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© 2016 Rachel Melvin. All rights reserved.  

How Bitches Are Made™ and HBAM™ are trademarks owned by Rachel Melvin

The thing you need to ensure your voice is really heard

May 16, 2017

 

Thieves Among Us

- A lesson in what it takes to get shit done -

 

 

The first time I was robbed was in my twenties. It happened at work. After being called to set, I left my dressing room to report for duty. A few hours later, I returned to collect my things before driving the three miles back home. It wasn’t until the following day I noticed something was missing.

 

Anyone who knows me knows I have OCD. If not for the fact I’m unable to concentrate on anything until my home is orderly and neat, then because they know I own a label maker - which is pretty much a tell-tale sign on its own. So, when my wallet wasn’t in its usual place the following morning, I found it incredibly strange. But, in retrospect, not as strange as somehow convincing myself I must not have put it back in its place. Obviously, when it comes to someone with OCD, that’s highly unlikely. Yet, to me, so was the notion of someone taking something from someone that wasn’t theirs. Apparently, the only thing more crippling than my OCD at the time was my faith in humanity. 

 

A strange thing happens when you’re a victim of theft. Though you know what’s transpired, it’s almost as if it’s less painful to suspect some kind of miscalculation on your part than it is another human being. The hope that people are innately good is so powerful you start rationalizing alternate, often ridiculous, possibilities that might otherwise explain the reality. Like, for instance, you’re simply crazy. For nearly an hour, I tore my house apart looking for my wallet, even going so far as to think perhaps an angel, in a moment of boredom, hid it from me as some form of entertainment. “Maybe,” I thought, “she wanted to pass some time in the heavens playing hide and seek with a mortal while waiting for one to enter God’s waiting room. Perhaps she put it back in a place I’ve already scoured, and if I look there again, it might magically resurface?” The fact I suspected that had more potential to be true than someone I worked with stealing from me only proved I’d lost more than just my wallet.

 

 

Eventually, the realization that people are fucking assholes set in, and my world, like the stock market in ’29 and the housing market in ‘08, crashed hard. I retraced my steps from the day before, determining the last time I’d used my credit card was when I got gas on my way to work. After removing my wardrobe to shortly after change into my character’s, I remembered it falling out of my jeans pocket onto the floor, whereupon I returned it to its place in my wallet. There it was: proof that everything had been there, at work, in my dressing room.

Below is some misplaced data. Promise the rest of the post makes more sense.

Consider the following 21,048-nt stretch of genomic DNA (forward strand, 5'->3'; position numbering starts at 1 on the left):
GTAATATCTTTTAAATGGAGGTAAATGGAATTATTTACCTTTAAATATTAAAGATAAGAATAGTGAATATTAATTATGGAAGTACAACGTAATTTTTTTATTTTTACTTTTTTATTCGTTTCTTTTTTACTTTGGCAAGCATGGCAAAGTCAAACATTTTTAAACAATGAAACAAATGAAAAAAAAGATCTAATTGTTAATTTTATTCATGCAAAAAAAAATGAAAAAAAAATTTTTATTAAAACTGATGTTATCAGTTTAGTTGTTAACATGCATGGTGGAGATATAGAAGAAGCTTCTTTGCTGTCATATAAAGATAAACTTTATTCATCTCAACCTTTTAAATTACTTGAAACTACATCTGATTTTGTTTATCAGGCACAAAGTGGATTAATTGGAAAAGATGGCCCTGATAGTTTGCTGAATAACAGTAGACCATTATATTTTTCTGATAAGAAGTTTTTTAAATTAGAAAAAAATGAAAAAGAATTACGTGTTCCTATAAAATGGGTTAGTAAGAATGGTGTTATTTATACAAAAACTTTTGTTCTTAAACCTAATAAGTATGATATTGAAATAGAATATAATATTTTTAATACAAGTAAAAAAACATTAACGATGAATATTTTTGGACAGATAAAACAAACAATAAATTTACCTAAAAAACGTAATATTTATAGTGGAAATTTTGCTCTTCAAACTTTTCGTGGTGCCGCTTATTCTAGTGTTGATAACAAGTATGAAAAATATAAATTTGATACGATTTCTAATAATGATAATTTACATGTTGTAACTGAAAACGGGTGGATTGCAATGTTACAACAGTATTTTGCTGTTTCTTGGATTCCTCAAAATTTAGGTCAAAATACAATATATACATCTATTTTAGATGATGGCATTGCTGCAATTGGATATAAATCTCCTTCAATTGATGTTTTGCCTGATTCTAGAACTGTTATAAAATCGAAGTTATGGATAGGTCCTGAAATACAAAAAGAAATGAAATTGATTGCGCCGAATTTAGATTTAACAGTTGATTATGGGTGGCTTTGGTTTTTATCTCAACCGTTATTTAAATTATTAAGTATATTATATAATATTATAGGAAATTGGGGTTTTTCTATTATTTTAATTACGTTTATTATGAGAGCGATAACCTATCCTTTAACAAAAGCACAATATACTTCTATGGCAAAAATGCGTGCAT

The next day I sought out my supervisor, aka the cocaine mistress adulterer, Walter, to file my report.

 

“I think someone here stole from me,” I told him. That was my first mistake - thinking.

 

“Why do you think that?” he asked, my choice of word causing him to question any probable cause. I should have known - give a cheater an inch, and like the few between their legs, they’ll make it a mile. 

 

“Because someone here stole from me,” I said. I went on to tell him how I’d arrived at this conclusion. I pointed out how our dressing rooms were never locked, how the actors weren’t permitted to have keys, and how our names were broadcast over the speaker to call us to set. This gave the perpetrator the foresight to know when anyone’s dressing room was left unattended. Walter leaned back in his chair, listening, bringing the tips of his fingers together in front of his face.

 

I continued to explain, “My scenes were at the end of the day. The only other people here then were on stage with me. Aside from Greg (our Stage Manager), who certainly would have noticed someone going downstairs to our dressing rooms.”

 

“Well, did he?”

 

“No, which, makes me wonder: what’s on the other side of that door at the end of the hallway?” To the left of my dressing room was a single door with only a lock and no handle. I’d no idea what it was for, who used it, or what was hiding behind it. I’d always just assumed it was Narnia.

 

“It goes to the tunnels that lead to all the other stages on the lot,” Walter informed me. 

 

“And, who has access to it?”

 

“The security guards,” he replied.